Taking longer to process thoughts and problem solve by reasoning, suggest brain plaque. It also slows down logical thinking and memory, says the Fisher Center for Alzheimer's Research Foundation. Brain plaque can severely reduce or block blood flow to the brain, causing a stroke, according to the Mayfield Clinic.
Brain plaque related to Alzheimer's disease consists of a protein called beta-amyloid, notes the Fisher Center for Alzheimer's Research Foundation. A study done in Texas showed that, generally, higher levels of beta-amyloid were found the older the person was. In the study, plaque level was particularly elevated in approximately one out of five people over the age of 60, especially in those who carried the gene associated with a greater risk for developing Alzheimer's. This gene is APOE-E4.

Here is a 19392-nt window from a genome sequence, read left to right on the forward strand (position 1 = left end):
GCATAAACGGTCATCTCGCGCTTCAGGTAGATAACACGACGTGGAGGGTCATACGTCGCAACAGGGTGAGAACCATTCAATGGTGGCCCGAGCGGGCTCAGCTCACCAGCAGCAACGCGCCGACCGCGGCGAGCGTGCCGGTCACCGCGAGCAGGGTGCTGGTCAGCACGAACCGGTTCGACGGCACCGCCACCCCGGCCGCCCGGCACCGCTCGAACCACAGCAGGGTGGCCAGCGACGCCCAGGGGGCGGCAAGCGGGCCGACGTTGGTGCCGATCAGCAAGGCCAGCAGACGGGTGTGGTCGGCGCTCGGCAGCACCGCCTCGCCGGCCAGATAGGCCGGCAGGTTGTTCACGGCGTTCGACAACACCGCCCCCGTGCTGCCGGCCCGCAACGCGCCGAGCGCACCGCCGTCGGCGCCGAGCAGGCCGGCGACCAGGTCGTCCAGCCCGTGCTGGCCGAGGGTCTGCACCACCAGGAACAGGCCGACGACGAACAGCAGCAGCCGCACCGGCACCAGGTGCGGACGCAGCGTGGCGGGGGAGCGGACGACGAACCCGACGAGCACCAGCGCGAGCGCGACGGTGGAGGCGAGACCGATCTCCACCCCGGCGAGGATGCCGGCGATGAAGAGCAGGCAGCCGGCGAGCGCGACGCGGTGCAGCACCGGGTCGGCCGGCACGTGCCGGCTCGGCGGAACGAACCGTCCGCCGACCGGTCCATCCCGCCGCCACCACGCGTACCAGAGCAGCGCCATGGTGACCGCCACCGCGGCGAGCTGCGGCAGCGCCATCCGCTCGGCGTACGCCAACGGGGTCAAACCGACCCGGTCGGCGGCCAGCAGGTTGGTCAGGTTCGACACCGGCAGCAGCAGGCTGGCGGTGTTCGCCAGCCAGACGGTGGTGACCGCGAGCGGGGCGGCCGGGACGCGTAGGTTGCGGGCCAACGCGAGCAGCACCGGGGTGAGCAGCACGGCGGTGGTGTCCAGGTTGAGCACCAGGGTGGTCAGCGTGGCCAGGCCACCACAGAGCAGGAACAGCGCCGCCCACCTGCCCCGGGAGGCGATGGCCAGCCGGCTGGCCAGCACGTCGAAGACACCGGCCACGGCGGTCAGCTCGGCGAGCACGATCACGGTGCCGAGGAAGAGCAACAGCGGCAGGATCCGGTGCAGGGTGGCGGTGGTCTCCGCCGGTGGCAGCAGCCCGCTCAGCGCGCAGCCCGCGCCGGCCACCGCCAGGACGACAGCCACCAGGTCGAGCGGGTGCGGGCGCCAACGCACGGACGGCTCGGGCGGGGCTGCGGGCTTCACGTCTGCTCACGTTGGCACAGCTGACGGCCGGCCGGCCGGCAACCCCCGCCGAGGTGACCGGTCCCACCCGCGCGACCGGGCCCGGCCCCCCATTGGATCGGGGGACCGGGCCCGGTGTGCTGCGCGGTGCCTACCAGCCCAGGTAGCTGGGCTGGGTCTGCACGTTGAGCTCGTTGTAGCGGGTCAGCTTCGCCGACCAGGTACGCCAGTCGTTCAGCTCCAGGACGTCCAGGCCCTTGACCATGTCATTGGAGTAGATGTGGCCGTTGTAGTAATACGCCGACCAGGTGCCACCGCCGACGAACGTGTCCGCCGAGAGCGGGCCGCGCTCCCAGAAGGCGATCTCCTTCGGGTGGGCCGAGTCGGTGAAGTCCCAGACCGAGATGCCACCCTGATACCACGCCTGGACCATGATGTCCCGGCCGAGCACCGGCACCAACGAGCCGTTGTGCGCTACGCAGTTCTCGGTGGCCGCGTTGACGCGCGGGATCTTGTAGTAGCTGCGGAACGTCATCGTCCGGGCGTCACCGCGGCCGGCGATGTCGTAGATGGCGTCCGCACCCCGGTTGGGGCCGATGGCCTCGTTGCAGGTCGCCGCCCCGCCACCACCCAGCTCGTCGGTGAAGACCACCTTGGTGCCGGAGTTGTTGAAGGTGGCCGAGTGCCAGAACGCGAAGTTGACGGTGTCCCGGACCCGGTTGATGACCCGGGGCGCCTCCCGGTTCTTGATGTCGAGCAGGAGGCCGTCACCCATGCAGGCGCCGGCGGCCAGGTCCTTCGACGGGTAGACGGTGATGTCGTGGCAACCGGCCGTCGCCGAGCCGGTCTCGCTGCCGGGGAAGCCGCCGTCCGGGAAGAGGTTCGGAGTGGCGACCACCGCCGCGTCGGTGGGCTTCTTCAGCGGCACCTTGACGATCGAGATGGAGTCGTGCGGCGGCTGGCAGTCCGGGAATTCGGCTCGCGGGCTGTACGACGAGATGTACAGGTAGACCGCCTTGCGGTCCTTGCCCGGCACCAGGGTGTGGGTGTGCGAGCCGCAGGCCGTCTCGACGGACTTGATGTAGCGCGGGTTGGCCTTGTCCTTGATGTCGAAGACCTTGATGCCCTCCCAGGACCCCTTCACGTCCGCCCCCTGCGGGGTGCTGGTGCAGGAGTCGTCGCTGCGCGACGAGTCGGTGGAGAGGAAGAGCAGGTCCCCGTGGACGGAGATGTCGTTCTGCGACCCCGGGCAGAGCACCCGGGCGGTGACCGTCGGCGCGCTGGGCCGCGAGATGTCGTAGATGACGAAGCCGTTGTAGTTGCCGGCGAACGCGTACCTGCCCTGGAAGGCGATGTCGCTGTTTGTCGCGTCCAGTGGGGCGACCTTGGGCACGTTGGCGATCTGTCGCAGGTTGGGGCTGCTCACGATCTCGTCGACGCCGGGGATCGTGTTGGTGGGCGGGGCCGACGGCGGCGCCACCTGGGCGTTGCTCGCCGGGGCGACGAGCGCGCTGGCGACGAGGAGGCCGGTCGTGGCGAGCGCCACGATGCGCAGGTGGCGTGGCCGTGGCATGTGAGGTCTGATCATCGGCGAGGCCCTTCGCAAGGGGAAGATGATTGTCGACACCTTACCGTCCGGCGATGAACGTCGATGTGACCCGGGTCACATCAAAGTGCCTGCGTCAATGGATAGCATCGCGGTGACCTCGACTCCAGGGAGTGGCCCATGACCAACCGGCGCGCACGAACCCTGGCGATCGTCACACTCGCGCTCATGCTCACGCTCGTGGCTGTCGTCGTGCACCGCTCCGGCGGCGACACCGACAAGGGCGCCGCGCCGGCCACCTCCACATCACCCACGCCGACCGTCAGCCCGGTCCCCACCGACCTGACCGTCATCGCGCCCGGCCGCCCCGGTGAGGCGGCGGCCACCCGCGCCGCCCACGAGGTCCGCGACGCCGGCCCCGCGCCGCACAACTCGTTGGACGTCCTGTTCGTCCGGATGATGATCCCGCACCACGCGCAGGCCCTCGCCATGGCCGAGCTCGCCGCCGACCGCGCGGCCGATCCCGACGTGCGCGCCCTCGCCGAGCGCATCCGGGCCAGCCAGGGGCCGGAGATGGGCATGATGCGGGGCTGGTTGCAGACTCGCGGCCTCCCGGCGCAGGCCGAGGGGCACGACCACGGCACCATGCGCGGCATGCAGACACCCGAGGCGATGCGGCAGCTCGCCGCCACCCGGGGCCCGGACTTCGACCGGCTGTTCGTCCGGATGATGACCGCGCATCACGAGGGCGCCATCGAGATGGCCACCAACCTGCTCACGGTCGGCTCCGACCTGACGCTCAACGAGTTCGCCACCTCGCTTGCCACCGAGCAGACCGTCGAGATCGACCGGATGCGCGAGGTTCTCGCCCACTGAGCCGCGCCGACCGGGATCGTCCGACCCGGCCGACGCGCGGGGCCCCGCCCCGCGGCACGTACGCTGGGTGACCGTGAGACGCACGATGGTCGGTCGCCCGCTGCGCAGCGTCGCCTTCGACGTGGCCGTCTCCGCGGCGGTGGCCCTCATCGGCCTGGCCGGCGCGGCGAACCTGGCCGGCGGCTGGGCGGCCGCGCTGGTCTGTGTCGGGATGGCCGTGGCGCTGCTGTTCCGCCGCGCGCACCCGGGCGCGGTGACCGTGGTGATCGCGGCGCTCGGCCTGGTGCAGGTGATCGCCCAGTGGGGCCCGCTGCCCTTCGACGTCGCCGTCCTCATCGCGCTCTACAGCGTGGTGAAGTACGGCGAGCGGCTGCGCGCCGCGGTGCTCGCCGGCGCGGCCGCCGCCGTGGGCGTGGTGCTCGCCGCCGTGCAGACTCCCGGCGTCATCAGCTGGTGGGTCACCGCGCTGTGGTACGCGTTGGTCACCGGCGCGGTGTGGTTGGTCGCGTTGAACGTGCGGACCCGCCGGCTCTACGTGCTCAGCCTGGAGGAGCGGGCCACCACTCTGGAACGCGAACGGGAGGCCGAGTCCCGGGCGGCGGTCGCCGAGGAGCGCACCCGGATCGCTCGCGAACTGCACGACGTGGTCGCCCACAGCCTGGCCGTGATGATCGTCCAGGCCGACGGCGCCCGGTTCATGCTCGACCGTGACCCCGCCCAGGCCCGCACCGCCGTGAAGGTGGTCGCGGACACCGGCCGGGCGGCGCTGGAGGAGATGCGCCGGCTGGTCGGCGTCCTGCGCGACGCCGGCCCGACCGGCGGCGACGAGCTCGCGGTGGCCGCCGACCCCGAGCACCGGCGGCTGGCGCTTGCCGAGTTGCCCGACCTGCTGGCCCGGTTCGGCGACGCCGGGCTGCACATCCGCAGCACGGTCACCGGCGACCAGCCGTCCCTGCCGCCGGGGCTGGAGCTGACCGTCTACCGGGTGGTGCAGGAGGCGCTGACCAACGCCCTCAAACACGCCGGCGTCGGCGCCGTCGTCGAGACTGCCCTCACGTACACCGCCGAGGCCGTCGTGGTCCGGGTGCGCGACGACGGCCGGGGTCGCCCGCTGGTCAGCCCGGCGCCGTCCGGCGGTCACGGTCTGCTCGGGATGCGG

Brain plaque can cause stroke or a transient ischemic attack (TIA) in one of three ways, according to the Mayfield Clinic. It can grow large enough to severely impede or even totally block blood flow in an artery in the brain. It can deform an artery wall, causing the formation of a blood clot which blocks blood flow. Plaque may rupture or break up, with a piece then travelling away from its original site and lodging in a smaller artery, blocking blood flow in the brain.